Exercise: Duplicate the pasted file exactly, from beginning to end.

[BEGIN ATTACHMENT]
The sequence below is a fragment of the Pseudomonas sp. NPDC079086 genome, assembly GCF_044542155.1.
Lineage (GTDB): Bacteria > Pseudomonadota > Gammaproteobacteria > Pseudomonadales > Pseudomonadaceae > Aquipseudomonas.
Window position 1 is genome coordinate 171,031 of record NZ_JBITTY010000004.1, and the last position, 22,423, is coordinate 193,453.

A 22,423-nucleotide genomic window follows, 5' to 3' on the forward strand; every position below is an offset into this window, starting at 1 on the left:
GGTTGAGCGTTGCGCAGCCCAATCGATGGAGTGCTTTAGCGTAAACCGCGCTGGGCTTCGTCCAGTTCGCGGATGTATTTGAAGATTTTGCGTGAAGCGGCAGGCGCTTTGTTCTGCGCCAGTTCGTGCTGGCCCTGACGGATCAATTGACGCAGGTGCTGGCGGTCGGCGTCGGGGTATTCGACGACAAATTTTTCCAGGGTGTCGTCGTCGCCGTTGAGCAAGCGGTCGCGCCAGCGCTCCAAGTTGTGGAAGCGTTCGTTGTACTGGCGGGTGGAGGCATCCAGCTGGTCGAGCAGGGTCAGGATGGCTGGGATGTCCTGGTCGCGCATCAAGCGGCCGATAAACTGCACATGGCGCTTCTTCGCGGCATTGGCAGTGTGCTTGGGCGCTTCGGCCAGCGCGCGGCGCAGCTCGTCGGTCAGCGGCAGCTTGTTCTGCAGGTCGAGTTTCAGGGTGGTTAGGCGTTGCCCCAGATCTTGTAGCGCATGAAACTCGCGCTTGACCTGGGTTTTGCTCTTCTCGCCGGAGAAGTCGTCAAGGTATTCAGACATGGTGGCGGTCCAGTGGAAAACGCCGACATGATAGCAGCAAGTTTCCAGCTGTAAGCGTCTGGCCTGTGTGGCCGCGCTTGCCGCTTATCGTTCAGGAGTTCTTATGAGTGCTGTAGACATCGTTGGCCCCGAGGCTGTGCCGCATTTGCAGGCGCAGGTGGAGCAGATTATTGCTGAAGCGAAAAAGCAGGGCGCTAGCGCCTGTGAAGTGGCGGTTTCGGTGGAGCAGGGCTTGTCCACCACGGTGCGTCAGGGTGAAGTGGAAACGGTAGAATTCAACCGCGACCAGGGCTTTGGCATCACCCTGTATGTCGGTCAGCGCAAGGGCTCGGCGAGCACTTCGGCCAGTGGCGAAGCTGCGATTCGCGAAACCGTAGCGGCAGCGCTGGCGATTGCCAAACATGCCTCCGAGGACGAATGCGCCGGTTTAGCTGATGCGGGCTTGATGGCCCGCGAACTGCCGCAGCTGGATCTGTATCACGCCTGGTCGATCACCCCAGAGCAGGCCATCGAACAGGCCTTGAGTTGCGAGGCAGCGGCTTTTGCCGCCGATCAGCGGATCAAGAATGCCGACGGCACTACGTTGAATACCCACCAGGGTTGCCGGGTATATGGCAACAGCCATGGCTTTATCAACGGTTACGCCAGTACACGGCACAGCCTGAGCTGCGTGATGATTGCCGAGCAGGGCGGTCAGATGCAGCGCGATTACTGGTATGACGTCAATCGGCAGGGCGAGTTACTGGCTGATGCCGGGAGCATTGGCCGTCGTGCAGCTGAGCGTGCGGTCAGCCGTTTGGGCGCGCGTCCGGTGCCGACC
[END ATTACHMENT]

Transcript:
The sequence below is a fragment of the Pseudomonas sp. NPDC079086 genome, assembly GCF_044542155.1.
Lineage (GTDB): Bacteria > Pseudomonadota > Gammaproteobacteria > Pseudomonadales > Pseudomonadaceae > Aquipseudomonas.
Window position 1 is genome coordinate 171,031 of record NZ_JBITTY010000004.1, and the last position, 22,423, is coordinate 193,453.

A 22,423-nucleotide genomic window follows, 5' to 3' on the forward strand; every position below is an offset into this window, starting at 1 on the left:
GGTTGAGCGTTGCGCAGCCCAATCGATGGAGTGCTTTAGCGTAAACCGCGCTGGGCTTCGTCCAGTTCGCGGATGTATTTGAAGATTTTGCGTGAAGCGGCAGGCGCTTTGTTCTGCGCCAGTTCGTGCTGGCCCTGACGGATCAATTGACGCAGGTGCTGGCGGTCGGCGTCGGGGTATTCGACGACAAATTTTTCCAGGGTGTCGTCGTCGCCGTTGAGCAAGCGGTCGCGCCAGCGCTCCAAGTTGTGGAAGCGTTCGTTGTACTGGCGGGTGGAGGCATCCAGCTGGTCGAGCAGGGTCAGGATGGCTGGGATGTCCTGGTCGCGCATCAAGCGGCCGATAAACTGCACATGGCGCTTCTTCGCGGCATTGGCAGTGTGCTTGGGCGCTTCGGCCAGCGCGCGGCGCAGCTCGTCGGTCAGCGGCAGCTTGTTCTGCAGGTCGAGTTTCAGGGTGGTTAGGCGTTGCCCCAGATCTTGTAGCGCATGAAACTCGCGCTTGACCTGGGTTTTGCTCTTCTCGCCGGAGAAGTCGTCAAGGTATTCAGACATGGTGGCGGTCCAGTGGAAAACGCCGACATGATAGCAGCAAGTTTCCAGCTGTAAGCGTCTGGCCTGTGTGGCCGCGCTTGCCGCTTATCGTTCAGGAGTTCTTATGAGTGCTGTAGACATCGTTGGCCCCGAGGCTGTGCCGCATTTGCAGGCGCAGGTGGAGCAGATTATTGCTGAAGCGAAAAAGCAGGGCGCTAGCGCCTGTGAAGTGGCGGTTTCGGTGGAGCAGGGCTTGTCCACCACGGTGCGTCAGGGTGAAGTGGAAACGGTAGAATTCAACCGCGACCAGGGCTTTGGCATCACCCTGTATGTCGGTCAGCGCAAGGGCTCGGCGAGCACTTCGGCCAGTGGCGAAGCTGCGATTCGCGAAACCGTAGCGGCAGCGCTGGCGATTGCCAAACATGCCTCCGAGGACGAATGCGCCGGTTTAGCTGATGCGGGCTTGATGGCCCGCGAACTGCCGCAGCTGGATCTGTATCACGCCTGGTCGATCACCCCAGAGCAGGCCATCGAACAGGCCTTGAGTTGCGAGGCAGCGGCTTTTGCCGCCGATCAGCGGATCAAGAATGCCGACGGCACTACGTTGAATACCCACCAGGGTTGCCGGGTATATGGCAACAGCCATGGCTTTATCAACGGTTACGCCAGTACACGGCACAGCCTGAGCTGCGTGATGATTGCCGAGCAGGGCGGTCAGATGCAGCGCGATTACTGGTATGACGTCAATCGGCAGGGCGAGTTACTGGCTGATGCCGGGAGCATTGGCCGTCGTGCAGCTGAGCGTGCGGTCAGCCGTTTGGGCGCGCGTCCGGTGCCGACC